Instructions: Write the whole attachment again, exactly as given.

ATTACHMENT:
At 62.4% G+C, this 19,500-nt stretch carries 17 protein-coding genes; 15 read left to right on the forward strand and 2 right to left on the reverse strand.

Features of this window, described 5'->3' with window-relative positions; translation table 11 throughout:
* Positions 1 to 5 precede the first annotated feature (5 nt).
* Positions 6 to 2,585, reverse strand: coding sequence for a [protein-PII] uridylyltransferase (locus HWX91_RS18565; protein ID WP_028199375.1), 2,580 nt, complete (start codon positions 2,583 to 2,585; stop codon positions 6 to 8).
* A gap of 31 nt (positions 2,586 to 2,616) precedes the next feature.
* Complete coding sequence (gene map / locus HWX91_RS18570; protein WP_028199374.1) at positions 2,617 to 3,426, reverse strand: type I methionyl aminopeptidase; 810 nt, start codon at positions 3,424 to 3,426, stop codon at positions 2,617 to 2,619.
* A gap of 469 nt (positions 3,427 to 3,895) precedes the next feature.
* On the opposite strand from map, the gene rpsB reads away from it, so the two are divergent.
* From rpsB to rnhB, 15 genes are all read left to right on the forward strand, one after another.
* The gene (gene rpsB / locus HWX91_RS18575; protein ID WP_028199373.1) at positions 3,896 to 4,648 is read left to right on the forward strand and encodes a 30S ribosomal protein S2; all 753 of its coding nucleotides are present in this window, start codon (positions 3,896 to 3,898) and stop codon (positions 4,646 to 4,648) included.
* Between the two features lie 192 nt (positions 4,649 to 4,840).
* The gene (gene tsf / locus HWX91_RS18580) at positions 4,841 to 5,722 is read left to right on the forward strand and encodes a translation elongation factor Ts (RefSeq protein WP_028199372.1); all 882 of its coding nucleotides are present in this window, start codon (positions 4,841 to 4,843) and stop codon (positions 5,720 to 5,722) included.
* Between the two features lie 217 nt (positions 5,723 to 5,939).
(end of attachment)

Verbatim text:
At 62.4% G+C, this 19,500-nt stretch carries 17 protein-coding genes; 15 read left to right on the forward strand and 2 right to left on the reverse strand.

Features of this window, described 5'->3' with window-relative positions; translation table 11 throughout:
* Positions 1 to 5 precede the first annotated feature (5 nt).
* Positions 6 to 2,585, reverse strand: coding sequence for a [protein-PII] uridylyltransferase (locus HWX91_RS18565; protein ID WP_028199375.1), 2,580 nt, complete (start codon positions 2,583 to 2,585; stop codon positions 6 to 8).
* A gap of 31 nt (positions 2,586 to 2,616) precedes the next feature.
* Complete coding sequence (gene map / locus HWX91_RS18570; protein WP_028199374.1) at positions 2,617 to 3,426, reverse strand: type I methionyl aminopeptidase; 810 nt, start codon at positions 3,424 to 3,426, stop codon at positions 2,617 to 2,619.
* A gap of 469 nt (positions 3,427 to 3,895) precedes the next feature.
* On the opposite strand from map, the gene rpsB reads away from it, so the two are divergent.
* From rpsB to rnhB, 15 genes are all read left to right on the forward strand, one after another.
* The gene (gene rpsB / locus HWX91_RS18575; protein ID WP_028199373.1) at positions 3,896 to 4,648 is read left to right on the forward strand and encodes a 30S ribosomal protein S2; all 753 of its coding nucleotides are present in this window, start codon (positions 3,896 to 3,898) and stop codon (positions 4,646 to 4,648) included.
* Between the two features lie 192 nt (positions 4,649 to 4,840).
* The gene (gene tsf / locus HWX91_RS18580) at positions 4,841 to 5,722 is read left to right on the forward strand and encodes a translation elongation factor Ts (RefSeq protein WP_028199372.1); all 882 of its coding nucleotides are present in this window, start codon (positions 4,841 to 4,843) and stop codon (positions 5,720 to 5,722) included.
* Between the two features lie 217 nt (positions 5,723 to 5,939).